The gods of Sumer then came in contact with the gods of the Semitic invasion -Akkades-  and were mixed. So the list of gods doubled. There were double names and tangled generations that nevertheless represented the turmoil that existed in the lives of both peoples. As the years went by, discreet processes had to be made, but the great reform came in the years of the first dynasty of Babylon. The priesthood and the leadership decided to formally unite the two concepts by proposing Marduk (a trivial god until then) as the new official, great god of the state and Babylon. With great mastery, the clergy reduced neither the number nor the value of the earlier gods; simply picked one and raised him above the others without, however, abolishing the old ones. Then the poem of Creation was written which "explains" the predominance of Mardouk and generally proposes another genealogy and mythology, the new and common pretty much for all.”

 Source

 

Anu

“In Sumerian mythology, and later in Assyrians and Babylonians, Anu or An was the god of the sky and the constellations, the king of the gods, the spirits and the demons. Anu was considered to have the power to judge those who had committed crimes. He was the father of the Anunnaki. In art, he is usually depicted as a jackal. The basic symbol of Anu is a crown with horns.

Anu was the oldest god in the pantheon of the Sumerian mythology, and he was a Triad along with Enlil, god of the sky, and Enki, god of the waters. Anu is often associated with the city of Uruk, the corresponding biblical Erech, and therefore it is believed to have been his original worship center. The deity of Inanna-Ishtar, also worshiped in Uruk, was often considered to be his companion for this reason.”

Source

 

Greek triadic deities

Indicatively, we will mention the triple goddess Hecate mentioned in Greek mythology as the queen of the sky, earth and sea, protector of justice, army, hunters, fishermen, flocks with the synergy of her lover Hermes, and protector of newborn babies, hence the name kourotrofos (= child nurturer). In the ancient statues, she was depicted with three faces and in the pots holding two torches. In her honor, people celebrated Hecatea at three way crossroads outside their cities.

 

Other than the above perceptions were that the brother gods Jupiter or Zeus, Pluto and Poseidon had distributed the kingdoms; Jupiter was the god of the sky, Pluto was the god of the underworld, and Poseidon was the god of the waters. [Justin the Philosopher, Exhortation to the Greeks (730)]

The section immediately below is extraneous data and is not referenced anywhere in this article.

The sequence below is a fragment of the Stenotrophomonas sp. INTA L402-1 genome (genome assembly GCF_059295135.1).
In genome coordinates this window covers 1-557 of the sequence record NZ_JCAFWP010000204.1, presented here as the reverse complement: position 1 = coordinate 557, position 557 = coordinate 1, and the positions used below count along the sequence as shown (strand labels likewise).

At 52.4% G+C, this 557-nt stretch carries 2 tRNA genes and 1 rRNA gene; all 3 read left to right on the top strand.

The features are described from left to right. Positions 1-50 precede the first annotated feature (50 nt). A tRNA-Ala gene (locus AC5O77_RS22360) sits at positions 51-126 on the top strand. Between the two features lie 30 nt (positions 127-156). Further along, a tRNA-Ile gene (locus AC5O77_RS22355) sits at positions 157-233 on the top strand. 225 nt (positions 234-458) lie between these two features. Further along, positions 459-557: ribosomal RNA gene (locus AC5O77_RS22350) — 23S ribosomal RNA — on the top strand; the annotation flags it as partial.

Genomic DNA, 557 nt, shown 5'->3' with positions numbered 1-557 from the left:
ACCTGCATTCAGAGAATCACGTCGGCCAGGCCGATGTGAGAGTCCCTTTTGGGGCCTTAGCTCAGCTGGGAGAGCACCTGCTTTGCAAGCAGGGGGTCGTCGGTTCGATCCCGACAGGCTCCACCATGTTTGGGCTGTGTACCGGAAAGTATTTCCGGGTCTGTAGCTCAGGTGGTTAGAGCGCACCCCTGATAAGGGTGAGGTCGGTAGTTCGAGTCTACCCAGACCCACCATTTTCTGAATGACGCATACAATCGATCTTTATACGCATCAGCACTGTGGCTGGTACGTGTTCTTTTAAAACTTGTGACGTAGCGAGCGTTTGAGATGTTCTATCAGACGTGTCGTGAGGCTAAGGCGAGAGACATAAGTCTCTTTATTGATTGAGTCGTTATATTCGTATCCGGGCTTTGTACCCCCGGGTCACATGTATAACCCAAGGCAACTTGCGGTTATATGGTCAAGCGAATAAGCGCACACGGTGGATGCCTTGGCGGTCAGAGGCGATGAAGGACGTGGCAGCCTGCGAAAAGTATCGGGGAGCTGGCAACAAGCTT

From the above we can see that:

·         Polytheism arose from people’s need to interpret  natural phenomena,  love, wisdom, arts, beauty, etc., by inventing gods of various specialties and responsibilities, donors of good or evil things, supposedly protecting them, their cities, their families, their flocks, their boats, their army, their occupations, etc. (cf. today)

·         The clergies always exercised power over any authority, since the emperors supported their perpetuation through the blessings and the oracles of their false prophets.

·         The authorities without the support of the clergy could not be respected by the people. (cf. today)

·         The gods always complied with the modern needs and policies of the authorities. (cf. today)

·         The inventions of the triadic gods were purely arose from polytheism, implying co-governments hierarchically structured in three similar units (three gods), in the way people-kings ruled together.

·         Biblical cities such as Erech (Uruk), Nineveh, Babylon and others, were worship centers of triadic imaginary gods.

 

The sun’s disc and its phases

 

The natural sun and its three phases, sunrise, culmination and sunset, were the reason for the creation of triadic deities as the New International Encyclopedia informs us.

“The triad became the world’s most widespread number of deity ... The worship of the sun is one of the oldest forms of religion, and the ancient man sometimes distinguished between the rising, the culminating and the setting sun. The Egyptians, for example, separated the solar god into three deities: Horus - the rising sun, Ra - the culminating sun, and Osiris - the setting sun. (Egyptian deities)

Therefore, the word of the Lord God to Israel through MosesHear, O Israel, The Lord our God is one Lord” was made to overturn this mindset of the polytheists; a mindset which the Israelites from Chaldea also had, who, even in the time of Ezekiel’s ministry, worshiped the sun. (Ez. 8:15)

And Josiah the king of Judahe took away the horses that the kings of Judah had given to the sun, at the entering in of the house of the LORD, by the chamber of Nathanmelech the chamberlain, which was in the suburbs, and burned the chariots of the sun with fire.” (II Kings 23:11)

Hear, Israelites, your own Lord God (unlike the others) is one Lord (not a dyad dyadic or triad - triadic).

 

It is worthwhile to observe the prayer of king Jude Hezekiah when he prays to be freed from the Assyrians:

“So now, O LORD our God, save us, please, from his hand, that all the kingdoms of the earth may know that you, O LORD, are God alone.” (You are not together with others – that is, you are not dyadic or triadic). (II Ki. 19:19)

 

Agreement with the New Testament

Our Lord Jesus Christ answering a question from one of the secretaries confirms:

“And Jesus answered him, The first of all the commandments is, Hear, O Israel; The Lord our God is one Lord.” (not dyad - dyadic or triad triadic). (Mark 12:29)